James Roddie finds the versatile Bach Apteryx impressively spacious, quick to pitch and lightweight for a 4 season option that stands up well in windy conditions.

The Bach Apteryx 2 is a tunnel-shaped tent intended for 4 season use. With a maximum weight of 2790g this is a lightweight 4 season tent, whilst being impressively spacious for the weight. I was particularly impressed with the vestibule, which provides an extremely large space for storage. There are two doors in the vestibule, providing easy access to the tent, and these can be opened and secured in a variety of ways. In warm conditions or fine weather, the entire vestibule can be rolled back to the entrance of the inner. It is a versatile and effective design.

  • Stars: 4
  • Price: £850 (available from bach-equipment.com)
  • Weight: 2790g including poles/pegs/stuff sack
  • Pros: Durable, versatile, quick to pitch
  • Cons: Expensive

Pitching: Inner and flysheet as one unit | Flysheet: 30D ripstop nylon | Inner: 15D ripstop nylon | Groundsheet: 40D ripstop nylon with TPU laminate | Poles: 3 | Pegs: 8 twisted Y pegs (16cm), 4 irregular Y pegs (24cm) | Porches: 1 | Inner Dimensions: 135cm (W) x 220cm (L) x 115cm (H)

Pitching is quick and intuitive. The three poles are colour coded to make it easy to find the corresponding pole sleeve. Pitching can be done with the inner and flysheet as a unit, or flysheet first if required. The gap between the bottom of the flysheet and the ground is very small, even when pitching the tent on bumpy and uneven ground.

BACH Apteryx 2

The BACH Apteryx 2 in the wilds of Norway. Credit: BACH Equipment

Along with the bathtub-style floor of the inner, this ensures that draughts are kept to a minimum. Overall I was impressed with how this tent performed in windy conditions, even when not pitched at quite the right angle in relation to the wind. There is a kickstand vent at either end of the tent to help with airflow, and large mesh panels in the inner help with ventilation.

The inner feels spacious, allowing ample room for two people and plenty of head-room. There are six large stash pockets in the inner, providing some of the most ‘stash space’ I have ever come across in a tent of this type. I also really liked the double stash pockets for the inner door.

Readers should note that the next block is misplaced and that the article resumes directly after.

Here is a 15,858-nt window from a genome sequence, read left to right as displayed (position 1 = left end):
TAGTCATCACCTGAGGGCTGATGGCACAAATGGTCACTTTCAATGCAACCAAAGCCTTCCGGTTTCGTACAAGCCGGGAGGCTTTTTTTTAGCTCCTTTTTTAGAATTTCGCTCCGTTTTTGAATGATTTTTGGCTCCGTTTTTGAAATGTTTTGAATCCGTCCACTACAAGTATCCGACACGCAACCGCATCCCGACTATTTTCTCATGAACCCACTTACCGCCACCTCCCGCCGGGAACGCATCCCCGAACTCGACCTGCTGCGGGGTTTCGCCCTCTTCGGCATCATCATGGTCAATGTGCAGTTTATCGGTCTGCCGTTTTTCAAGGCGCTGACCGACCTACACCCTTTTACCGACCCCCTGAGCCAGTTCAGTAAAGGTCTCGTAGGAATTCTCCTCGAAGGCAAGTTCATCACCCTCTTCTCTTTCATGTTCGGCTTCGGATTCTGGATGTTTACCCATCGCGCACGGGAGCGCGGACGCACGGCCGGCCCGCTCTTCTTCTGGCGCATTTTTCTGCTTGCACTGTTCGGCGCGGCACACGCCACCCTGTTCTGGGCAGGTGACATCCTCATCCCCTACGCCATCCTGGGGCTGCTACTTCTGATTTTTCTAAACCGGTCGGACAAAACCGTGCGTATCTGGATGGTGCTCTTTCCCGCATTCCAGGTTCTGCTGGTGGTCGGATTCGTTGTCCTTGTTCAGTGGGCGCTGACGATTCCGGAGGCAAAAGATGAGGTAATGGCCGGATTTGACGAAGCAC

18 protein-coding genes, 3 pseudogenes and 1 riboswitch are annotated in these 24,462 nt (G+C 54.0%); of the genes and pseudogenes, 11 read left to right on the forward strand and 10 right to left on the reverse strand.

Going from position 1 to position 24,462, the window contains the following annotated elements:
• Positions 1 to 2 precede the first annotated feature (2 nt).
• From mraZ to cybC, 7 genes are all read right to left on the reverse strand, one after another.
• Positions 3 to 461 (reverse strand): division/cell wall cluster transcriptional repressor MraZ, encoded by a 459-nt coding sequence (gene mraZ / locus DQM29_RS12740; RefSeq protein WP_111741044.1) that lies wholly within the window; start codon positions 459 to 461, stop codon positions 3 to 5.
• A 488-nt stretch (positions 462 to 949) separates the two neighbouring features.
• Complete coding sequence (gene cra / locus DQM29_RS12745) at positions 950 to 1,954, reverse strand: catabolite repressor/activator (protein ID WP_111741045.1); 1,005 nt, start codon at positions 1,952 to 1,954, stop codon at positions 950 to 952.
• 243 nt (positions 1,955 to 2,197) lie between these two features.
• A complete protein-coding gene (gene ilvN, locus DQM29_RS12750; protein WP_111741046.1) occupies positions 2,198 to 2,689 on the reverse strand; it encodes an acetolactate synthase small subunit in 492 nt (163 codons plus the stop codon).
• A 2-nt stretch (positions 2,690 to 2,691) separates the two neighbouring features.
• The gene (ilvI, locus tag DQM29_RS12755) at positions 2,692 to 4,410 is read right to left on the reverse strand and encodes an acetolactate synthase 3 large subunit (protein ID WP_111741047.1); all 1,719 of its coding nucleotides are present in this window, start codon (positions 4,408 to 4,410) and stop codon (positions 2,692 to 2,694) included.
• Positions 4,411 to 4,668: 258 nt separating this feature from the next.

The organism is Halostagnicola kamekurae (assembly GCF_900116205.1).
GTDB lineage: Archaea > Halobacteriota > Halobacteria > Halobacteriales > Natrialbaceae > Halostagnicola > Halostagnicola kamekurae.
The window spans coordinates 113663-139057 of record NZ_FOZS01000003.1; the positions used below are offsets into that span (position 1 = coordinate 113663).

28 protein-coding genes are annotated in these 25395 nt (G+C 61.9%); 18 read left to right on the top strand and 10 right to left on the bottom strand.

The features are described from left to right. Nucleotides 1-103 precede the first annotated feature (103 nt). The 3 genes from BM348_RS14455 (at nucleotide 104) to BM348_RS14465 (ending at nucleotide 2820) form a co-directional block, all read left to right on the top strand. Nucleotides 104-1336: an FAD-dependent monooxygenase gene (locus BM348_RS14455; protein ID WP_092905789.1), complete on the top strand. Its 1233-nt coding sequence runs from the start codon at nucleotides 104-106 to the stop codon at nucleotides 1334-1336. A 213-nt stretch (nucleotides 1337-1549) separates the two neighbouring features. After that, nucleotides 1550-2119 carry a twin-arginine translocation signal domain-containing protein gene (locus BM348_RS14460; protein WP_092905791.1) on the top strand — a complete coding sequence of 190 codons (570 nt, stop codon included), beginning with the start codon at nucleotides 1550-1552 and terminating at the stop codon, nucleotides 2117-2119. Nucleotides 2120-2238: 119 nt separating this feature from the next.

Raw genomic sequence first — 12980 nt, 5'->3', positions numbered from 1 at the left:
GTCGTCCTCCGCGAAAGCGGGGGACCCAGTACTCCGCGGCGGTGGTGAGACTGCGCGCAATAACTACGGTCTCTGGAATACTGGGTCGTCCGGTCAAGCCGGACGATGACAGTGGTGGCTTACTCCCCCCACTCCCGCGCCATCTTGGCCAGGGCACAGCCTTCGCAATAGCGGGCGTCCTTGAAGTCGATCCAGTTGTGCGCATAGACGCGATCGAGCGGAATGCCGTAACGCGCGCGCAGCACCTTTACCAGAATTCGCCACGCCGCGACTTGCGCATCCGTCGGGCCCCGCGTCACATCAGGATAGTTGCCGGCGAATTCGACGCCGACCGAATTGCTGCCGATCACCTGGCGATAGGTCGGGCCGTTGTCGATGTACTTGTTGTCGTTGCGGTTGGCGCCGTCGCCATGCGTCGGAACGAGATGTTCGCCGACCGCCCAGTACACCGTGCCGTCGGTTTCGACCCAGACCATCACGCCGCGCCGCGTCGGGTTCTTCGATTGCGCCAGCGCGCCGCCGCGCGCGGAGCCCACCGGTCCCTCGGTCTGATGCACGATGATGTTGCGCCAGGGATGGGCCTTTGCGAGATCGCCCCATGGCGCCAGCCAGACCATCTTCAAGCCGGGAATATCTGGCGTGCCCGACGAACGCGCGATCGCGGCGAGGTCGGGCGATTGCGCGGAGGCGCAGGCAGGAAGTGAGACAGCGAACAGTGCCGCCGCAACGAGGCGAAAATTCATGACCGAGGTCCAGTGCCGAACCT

James Roddie testing the Bach Apteryx 2 tent in winter. Credit: James Roddie

James Roddie testing the BACH Apteryx 2 tent during a Scottish winter. Credit: James Roddie

The materials feel high quality and durable throughout. I did think that the floor material felt a little thinner than I would like for pitching on rough or stony ground, but this helps keep the overall weight down. A full length footprint can be purchased separately, but unfortunately this is very expensive at £150.

Overall this is a versatile, lightweight and spacious tent, ideal for use in a variety of conditions.

Read more: Our gear reviewers put the best one-person backpacking tents to the test.

James Roddie headshot

Tested by James Roddie

James is a wildlife photographer and guide based in Inverness. He has been hillwalking and climbing in Scotland since 2007 and is nearing the end of his first round of Munros. Highlights of his outdoors career have included first ascents of rock-climbs in Glencoe, backpacking in the Yosemite backcountry, and perfect winter days on the Cuillin Ridge. He tested the Bach Apteryx 2 in November 2023 at home in the Highlands.